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Nina Olsson is a researcher and conservator of paintings in private practice established in Portland, Oregon in 2001. Nina has worked on the development and application of specialized heat transfer methods for art conservation since 2003. From 2011-2014, Olsson held a research position at the University of Florence, Italy Department of Industrial Engineering, and co-led the IMAT Project, a research initiative funded by the European Commission to develop an innovative new heat transfer device for the conservation treatment of cultural heritage objects that integrates cutting edge nanotechnology with the special demands of art conservation. Since 2015, Nina is President and co-founder of Heritage Conservation Group, LLC, (HCG) a consortium of Portland-based conservators of diverse specialties.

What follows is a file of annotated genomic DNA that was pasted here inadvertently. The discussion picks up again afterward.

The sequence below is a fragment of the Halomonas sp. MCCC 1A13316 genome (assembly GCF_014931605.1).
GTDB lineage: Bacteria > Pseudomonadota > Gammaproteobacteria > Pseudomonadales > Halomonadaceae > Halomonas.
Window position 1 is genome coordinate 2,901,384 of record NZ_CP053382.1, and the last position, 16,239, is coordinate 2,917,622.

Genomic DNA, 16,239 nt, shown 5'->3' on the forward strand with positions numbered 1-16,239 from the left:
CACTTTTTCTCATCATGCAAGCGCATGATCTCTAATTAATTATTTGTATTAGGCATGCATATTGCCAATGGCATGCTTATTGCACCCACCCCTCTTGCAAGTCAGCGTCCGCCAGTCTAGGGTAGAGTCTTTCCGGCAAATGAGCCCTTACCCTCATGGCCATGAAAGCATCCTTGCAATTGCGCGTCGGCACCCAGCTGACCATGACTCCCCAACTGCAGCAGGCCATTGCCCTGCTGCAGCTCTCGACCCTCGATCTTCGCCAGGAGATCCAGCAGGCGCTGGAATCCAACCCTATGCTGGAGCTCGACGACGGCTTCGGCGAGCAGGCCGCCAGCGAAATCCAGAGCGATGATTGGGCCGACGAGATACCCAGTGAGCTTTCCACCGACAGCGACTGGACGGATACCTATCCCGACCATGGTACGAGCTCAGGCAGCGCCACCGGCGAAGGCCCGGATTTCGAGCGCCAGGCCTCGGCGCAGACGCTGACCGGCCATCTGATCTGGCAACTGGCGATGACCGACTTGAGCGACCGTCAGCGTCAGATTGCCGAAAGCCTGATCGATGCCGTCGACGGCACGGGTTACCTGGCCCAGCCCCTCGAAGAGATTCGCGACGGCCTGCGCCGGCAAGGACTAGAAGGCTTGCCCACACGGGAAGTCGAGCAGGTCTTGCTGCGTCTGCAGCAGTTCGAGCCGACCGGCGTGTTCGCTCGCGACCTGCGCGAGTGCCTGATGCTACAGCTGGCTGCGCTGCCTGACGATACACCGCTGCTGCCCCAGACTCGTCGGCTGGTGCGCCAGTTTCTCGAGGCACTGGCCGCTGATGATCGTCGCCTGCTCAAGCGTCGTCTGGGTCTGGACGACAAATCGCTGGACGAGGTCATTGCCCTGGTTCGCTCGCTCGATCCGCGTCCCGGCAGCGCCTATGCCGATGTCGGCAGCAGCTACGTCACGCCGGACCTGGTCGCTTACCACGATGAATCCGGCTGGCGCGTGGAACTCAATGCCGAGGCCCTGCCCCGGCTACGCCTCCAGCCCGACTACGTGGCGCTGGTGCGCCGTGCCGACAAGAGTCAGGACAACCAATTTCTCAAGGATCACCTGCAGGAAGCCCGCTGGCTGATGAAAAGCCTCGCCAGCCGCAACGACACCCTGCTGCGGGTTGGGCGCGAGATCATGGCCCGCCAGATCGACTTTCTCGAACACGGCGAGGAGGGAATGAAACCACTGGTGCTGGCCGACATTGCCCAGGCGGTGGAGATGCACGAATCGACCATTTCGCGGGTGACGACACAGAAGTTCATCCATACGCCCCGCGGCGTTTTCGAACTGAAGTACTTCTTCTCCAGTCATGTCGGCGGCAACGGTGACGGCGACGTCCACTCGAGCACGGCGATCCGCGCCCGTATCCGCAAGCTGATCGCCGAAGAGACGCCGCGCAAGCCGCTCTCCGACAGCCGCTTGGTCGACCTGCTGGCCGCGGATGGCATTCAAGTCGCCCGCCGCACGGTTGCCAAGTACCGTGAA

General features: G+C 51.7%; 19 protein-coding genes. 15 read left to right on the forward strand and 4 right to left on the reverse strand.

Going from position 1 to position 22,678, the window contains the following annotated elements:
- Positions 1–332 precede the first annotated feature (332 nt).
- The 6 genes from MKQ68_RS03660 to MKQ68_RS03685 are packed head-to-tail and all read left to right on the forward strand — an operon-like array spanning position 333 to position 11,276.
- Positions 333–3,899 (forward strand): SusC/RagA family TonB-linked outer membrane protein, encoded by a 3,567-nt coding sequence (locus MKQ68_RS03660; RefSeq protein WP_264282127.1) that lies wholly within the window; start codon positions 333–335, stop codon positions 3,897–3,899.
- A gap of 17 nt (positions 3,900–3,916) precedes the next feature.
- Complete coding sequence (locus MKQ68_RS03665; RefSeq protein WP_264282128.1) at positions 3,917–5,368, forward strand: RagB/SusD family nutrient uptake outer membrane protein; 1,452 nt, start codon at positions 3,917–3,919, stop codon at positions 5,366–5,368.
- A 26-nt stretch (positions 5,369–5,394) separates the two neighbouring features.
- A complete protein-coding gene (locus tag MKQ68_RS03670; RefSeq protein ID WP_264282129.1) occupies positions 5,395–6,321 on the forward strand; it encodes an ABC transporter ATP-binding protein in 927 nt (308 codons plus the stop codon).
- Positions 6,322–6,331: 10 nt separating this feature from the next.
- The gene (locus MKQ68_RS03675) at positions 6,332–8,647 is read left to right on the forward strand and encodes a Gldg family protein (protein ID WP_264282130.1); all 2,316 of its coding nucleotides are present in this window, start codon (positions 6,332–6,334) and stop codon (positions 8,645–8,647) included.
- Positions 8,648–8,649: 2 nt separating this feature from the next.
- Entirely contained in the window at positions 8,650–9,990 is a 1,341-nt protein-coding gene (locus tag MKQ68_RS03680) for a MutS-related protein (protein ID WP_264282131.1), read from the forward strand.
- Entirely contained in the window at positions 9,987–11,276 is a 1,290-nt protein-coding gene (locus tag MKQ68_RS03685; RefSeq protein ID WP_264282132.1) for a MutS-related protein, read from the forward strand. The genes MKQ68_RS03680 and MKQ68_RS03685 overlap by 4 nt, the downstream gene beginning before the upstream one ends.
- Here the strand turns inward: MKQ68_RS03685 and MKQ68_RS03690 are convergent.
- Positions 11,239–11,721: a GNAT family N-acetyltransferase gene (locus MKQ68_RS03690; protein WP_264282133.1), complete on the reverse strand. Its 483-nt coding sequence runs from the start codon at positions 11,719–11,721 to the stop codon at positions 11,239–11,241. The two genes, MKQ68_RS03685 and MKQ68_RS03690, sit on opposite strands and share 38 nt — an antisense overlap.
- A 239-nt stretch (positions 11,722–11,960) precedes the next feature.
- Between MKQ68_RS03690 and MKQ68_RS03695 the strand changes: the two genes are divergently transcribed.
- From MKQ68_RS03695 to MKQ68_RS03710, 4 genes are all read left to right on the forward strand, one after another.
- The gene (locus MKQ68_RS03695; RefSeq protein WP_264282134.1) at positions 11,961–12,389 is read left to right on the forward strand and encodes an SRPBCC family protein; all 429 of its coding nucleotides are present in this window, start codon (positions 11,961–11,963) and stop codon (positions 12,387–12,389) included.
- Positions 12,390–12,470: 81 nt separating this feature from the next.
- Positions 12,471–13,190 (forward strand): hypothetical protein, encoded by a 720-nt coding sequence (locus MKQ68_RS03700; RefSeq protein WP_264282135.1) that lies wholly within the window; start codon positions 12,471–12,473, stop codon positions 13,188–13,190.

Nina earned her B.S. in Art History and Studio Art from the University of Wisconsin, Madison in 1987. From 1985-2000, Olsson was active in Florence, Italy where she completed the 3-year painting conservation program at the Istituto per l’Arte e il Restauro-Palazzo Spinelli (1990), taught courses in the structural treatment of paintings on canvas and inpainting at Palazzo Spinelli (1990-1998), and courses in the history of art restoration for the University of Michigan and Wisconsin Joint International Studies Program at the Villa Corsi Salivati, and was in private practice (1990-2000). Works treated by Olsson in Italy are conserved at Palazzo Pitti, the Museo Nazionale del Bargello, the Galleria degli Uffizi, the Museo di Montalcino, and many more historic sites. With experience on both sides of the Atlantic, Olsson is a regular contributor and speaker in the field in Europe and the US, with published research topics that range from the history of Italian restoration, conservation treatments of Italian 15th century to American 21st century works, to the development of new technologies and conservation treatment methods. She is currently researching the use of monoatomic oxygen for surface cleaning of cultural heritage, mild heat applications for painting conservation, shock and vibration attenuation, and working on multiple efforts to recover and conserve American New Deal masterworks in Oregon.

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